Past or current litigation. Items 1 through 4 of the FDD will tell you all about the franchisor's experience and whether the franchisor or any of the people in charge are or have been involved in bankruptcies or litigation relevant to the brand or their experience as a franchisor. Existing and historical litigation between the franchisor and its franchisees might show a level of discord in or dissatisfaction with the system, Daigle said — or it might show that the franchisor is serious about upholding its system standards for the benefit of all franchisees.

Payments and revenue model. The FDD also explains what you'll be paying to the franchisor and its affiliates pre- and post-opening, as well as how much the franchisor relies on franchisees for revenue. Daigle said that items 19 (financial performance representations) and 21 (historical growth and revenue sources) give you a glimpse into how well the units are doing financially. Depending on your particular business, this information could be invaluable to the development of your own business plan, and in determining whether or not the franchisor's model is worth investing in.

Turnover and resource strain. Item 20 of the FDD provides a list of currently operating franchisees and a list of franchisees who have exited the system or stopped communicating with the franchisor. You should contact as many current and former franchisees as you can and ask questions about their experiences, struggles and profitability, Daigle said. High turnover rates could indicate issues with management or infrastructure.

"Look behind the curtain and the sales pitch," Daigle told Business News Daily. "Don't be afraid to ask the hard questions — in fact, ask the same question of different people to see if you get consistent answers. Talk to as many franchisees as physically possible, and don't stop until you've heard at least some of each of the good, the bad and the ugly."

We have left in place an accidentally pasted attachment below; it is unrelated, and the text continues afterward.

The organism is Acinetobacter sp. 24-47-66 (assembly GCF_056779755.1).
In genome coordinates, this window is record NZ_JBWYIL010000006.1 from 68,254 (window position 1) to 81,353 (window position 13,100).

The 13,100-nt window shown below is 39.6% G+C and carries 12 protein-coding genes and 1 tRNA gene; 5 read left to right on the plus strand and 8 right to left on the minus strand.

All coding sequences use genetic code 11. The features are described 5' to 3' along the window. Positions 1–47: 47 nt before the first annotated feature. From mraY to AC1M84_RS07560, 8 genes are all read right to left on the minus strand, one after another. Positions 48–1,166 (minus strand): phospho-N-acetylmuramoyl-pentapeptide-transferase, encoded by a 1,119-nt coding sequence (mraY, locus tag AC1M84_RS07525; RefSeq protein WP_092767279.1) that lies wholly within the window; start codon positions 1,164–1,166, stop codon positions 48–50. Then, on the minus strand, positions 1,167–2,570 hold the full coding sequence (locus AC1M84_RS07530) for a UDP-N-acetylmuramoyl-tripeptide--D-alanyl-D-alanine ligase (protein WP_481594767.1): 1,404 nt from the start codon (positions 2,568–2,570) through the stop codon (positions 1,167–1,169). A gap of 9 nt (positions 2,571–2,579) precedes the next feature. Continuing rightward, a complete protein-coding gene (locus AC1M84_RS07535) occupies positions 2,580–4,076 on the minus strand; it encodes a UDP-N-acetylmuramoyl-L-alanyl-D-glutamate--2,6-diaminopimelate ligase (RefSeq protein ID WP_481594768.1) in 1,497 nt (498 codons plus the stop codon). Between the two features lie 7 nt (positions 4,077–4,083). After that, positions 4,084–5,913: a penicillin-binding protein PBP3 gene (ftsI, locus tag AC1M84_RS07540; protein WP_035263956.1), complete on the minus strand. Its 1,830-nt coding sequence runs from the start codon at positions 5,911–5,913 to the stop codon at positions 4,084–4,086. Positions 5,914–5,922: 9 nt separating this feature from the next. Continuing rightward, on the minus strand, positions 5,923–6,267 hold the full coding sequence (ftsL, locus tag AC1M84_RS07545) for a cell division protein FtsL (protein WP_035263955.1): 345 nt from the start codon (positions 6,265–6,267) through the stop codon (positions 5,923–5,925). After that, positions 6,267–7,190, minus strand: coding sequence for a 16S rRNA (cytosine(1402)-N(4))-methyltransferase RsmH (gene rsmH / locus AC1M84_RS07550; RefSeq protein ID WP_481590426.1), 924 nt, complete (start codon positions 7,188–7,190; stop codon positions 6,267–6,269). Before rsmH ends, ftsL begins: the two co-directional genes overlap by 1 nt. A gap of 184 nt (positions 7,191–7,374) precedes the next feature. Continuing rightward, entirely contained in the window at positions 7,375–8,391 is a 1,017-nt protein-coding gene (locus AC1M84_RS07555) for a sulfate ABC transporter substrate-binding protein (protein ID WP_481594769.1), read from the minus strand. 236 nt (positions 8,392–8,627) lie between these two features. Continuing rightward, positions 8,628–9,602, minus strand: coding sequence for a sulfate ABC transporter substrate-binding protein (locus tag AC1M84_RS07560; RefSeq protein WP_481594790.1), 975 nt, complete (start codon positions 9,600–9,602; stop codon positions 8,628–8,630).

What to ask the franchisor

Alan George, vice president of Franchise Marketing Systems, recommended taking some time to ask specific questions of the parent company that may or may not be covered in the FDD, such as what its sales approach is, whether there's enough available business in your marketplace and if you have enough money to wage successful campaigns. He also advised asking about their sales and advertising approaches, and whether they will work in your marketplace.

Bryan McGinness, CEO of WineStyles Tasting Station, added that a potential franchisee should be very clear on what the franchisor expects of him or her, and vice versa.

"Make sure it's a good fit for both parties," McGinness said. "It's easy to sign franchisees and take their royalty money. What happens after is what matters. [Figure out] how to make this a long-term partnership and a win-win [situation]." 

More information

For more help deciding which franchise to invest in, visit the following resources:

Additional reporting by Business News Daily contributor Kim Ann Zimmerman and social media specialist Dave Mielach.

Correction: An earlier version of this article misidentified the titles of Bryan and Andrea McGinness.

Nicole Fallon
Nicole Fallon

Nicole Fallon received her Bachelor's degree in Media, Culture and Communication from New York University. She began freelancing for Business News Daily in 2010 and joined the team as a staff writer three years later. She currently serves as the assistant editor. Reach her by email, or follow her on Twitter @nicolefallon90.